Lions and their significance in Venice

This guest blog post was written by Justin Angelo Patulli, enthusiast of artisanal creations.

Humankind has always had an affinity for animals and have associated them with certain attributes. The lion has long been a synonymous symbol of Venice. This ferocious yet elegant animal is the protagonist of the Venetian flag. It can also be found in the form of door knockers, statues, and on the top of bell towers. Even the highest honour one can be awarded with at the Venice Film Festival, the Golden Lion (called the Leone d’Oro in Italian), is modelled after this animal. One needn’t look too far to find lions used in some form of artistic representation. In fact, the artisans of Venezia Maschere by La Gioia have created several masks that incorporate this iconic symbol.

But why exactly is the lion associated with Venice?

Mythologists consider lions to represent protection, strength, wisdom, and courage. These are all traits that characterize the Venetian people. Most imagine that life in Venice is a dream, but living on a lagoon comes with its challenges and is not for the faint of heart. This city is both friend and foe of the sea, always combatting against high tide and flooding. This was true centuries ago and still remains a challenge as climate change accelerates erratic weather patterns. The lion can be considered both a talisman protecting the city and also a symbolic representation of the people. Despite the continuous fight against the elements, the Venetian people exhibit their bravery by carrying on—thriving as a top destination for tourism and the arts.

The lion is also a symbolic expression of Saint Mark the Evangelist, Venice’s patron saint. Hundreds of thousands of visitors make the trip to St. Mark’s Basilica (or Basilica di San Marco, as it’s known in Italian) where the saint’s relics are housed. His association with the lion has been attributed to numerous explanations. One includes the fact that early Christians used animals to symbolize the four Gospels of Christ, with Mark known as the lion. Legend has also said that St. Mark was thrown to the lions, but that the animals did not attack him and, in fact, fell asleep at his feet while he pet them. Regardless of the origins of this association, it’s fitting that Venice would adopt the same symbol that has represented its patron saint for thousands of years.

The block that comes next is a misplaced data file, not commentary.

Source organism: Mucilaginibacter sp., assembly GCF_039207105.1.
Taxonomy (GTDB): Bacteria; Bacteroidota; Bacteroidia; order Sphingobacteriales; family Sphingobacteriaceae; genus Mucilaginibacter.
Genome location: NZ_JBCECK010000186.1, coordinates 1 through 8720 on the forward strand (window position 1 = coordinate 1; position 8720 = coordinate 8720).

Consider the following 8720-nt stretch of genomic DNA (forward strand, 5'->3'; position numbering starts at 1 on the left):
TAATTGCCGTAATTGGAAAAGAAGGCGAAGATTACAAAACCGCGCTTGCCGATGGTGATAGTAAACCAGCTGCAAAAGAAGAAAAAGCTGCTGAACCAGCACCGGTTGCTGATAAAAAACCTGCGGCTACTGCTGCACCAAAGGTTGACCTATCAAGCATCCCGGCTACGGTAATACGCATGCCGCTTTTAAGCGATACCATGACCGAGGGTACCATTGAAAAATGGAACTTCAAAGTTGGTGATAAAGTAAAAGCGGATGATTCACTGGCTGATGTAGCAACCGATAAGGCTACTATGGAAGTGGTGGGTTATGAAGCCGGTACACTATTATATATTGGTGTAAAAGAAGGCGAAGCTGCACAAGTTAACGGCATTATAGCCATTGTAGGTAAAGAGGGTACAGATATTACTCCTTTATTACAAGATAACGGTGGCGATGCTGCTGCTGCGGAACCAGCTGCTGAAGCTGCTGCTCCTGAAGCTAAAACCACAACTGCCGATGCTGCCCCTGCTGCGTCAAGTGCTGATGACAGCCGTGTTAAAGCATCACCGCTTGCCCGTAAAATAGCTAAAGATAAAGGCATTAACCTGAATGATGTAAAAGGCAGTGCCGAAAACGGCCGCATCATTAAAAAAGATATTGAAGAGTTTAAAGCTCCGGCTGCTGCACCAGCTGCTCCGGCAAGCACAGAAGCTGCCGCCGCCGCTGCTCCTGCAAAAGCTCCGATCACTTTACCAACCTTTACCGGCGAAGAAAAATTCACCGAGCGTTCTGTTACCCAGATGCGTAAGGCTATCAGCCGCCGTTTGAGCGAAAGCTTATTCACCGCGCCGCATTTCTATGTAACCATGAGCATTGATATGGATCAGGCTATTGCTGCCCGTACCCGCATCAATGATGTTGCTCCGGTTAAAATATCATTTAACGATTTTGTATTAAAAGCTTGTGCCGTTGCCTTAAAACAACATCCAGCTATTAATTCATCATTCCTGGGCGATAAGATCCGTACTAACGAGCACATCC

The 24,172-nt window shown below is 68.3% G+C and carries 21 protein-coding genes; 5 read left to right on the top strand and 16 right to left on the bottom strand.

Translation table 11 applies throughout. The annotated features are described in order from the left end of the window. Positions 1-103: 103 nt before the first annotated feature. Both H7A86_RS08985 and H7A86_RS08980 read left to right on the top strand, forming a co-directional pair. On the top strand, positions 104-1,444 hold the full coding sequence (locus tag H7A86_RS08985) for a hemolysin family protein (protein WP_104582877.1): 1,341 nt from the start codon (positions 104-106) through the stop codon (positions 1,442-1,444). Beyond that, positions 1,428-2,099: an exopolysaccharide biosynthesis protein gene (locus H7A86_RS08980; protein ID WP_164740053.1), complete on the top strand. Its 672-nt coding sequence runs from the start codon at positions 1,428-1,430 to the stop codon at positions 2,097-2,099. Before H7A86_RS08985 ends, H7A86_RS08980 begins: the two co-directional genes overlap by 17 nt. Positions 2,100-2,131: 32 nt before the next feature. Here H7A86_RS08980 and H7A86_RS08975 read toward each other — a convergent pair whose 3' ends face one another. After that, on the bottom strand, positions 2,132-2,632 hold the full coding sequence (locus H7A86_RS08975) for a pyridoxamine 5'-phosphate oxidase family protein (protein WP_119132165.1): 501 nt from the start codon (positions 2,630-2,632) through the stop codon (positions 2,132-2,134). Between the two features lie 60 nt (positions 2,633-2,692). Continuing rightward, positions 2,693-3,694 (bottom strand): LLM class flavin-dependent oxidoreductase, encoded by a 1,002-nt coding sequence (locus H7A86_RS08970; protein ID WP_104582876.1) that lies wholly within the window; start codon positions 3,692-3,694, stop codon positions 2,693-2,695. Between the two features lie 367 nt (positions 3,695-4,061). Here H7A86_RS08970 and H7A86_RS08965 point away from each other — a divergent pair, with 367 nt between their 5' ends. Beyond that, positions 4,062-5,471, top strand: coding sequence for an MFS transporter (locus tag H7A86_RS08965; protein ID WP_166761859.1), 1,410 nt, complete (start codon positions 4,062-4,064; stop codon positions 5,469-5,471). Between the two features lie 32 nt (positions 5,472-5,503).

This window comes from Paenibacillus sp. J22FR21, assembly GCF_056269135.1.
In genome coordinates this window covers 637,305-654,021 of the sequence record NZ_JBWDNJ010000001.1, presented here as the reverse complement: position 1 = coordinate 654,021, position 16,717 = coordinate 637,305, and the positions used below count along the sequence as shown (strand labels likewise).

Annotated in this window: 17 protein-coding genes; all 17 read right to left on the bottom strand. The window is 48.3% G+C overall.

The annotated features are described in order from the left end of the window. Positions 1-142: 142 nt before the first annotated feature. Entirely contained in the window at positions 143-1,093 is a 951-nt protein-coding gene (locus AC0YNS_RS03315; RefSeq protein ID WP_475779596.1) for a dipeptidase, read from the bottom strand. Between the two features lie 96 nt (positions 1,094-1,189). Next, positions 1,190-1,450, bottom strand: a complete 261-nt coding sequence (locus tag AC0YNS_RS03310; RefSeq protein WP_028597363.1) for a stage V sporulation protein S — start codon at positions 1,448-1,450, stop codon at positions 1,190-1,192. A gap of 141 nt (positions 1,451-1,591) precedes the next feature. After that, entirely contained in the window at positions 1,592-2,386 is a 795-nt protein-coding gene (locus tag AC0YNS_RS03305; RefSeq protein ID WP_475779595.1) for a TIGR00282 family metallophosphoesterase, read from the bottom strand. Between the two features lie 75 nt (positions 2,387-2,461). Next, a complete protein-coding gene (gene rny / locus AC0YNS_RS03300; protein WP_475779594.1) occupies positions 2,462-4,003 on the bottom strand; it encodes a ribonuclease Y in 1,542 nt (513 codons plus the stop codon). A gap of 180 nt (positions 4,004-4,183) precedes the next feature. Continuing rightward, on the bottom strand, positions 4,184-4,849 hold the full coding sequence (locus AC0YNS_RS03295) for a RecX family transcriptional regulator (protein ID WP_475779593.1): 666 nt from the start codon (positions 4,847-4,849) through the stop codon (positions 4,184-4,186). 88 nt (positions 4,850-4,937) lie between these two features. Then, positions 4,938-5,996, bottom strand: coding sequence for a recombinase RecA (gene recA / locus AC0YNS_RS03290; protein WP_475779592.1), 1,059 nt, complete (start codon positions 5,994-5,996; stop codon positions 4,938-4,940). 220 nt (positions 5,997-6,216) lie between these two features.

Venezia Maschere by La Gioia is a brand that has been built on both pride and a passion for Venetian traditions. This is reflected in the various styles of masks that they produce, including several that use a lion’s face. If you’re looking to give a gift with strong symbolic significance, gifting one of these lion masks is a great option. Whether someone you love is facing some challenges and is in need of encouragement or they have conquered hardships with strength, courage, and wisdom, this is sure to be an unforgettable gesture. Instead of sending someone the usual bouquet of flowers, why not spend the same amount of money on a mask that will last forever? And it’s important to remember that when you purchase from this brand, you are buying genuine art that has been authenticated by the Italian government with a Made in Italy certification.

With many origins and meanings, this animal is an integral part of the Venetian culture. It’s evident that the lion is as iconic a symbol of Venice as any of its other major landmarks. If you’re looking to embody the spirit of this city both aesthetically and energetically, then pick up one of these masks today. You’ll be glad you did!

Have a look at a few of the many options. Some incorporate the lion in a discreet, but elegant way:

Leone Grande Foglia Oro


Ceramic mask depicting the Lion, which has always been a symbol of Venice and of the Serenissima Repubblica (Republic of Venice) and displayed in the entrance halls of noble families’ houses.

Sole Luna Accademia – Large


The larger version of this impossible but beautiful love.

Vento Lampo


Mask representing Venice, depicting the Rialto Bridge and the iron prow of the gondolas. A symbiosis between art and tradition.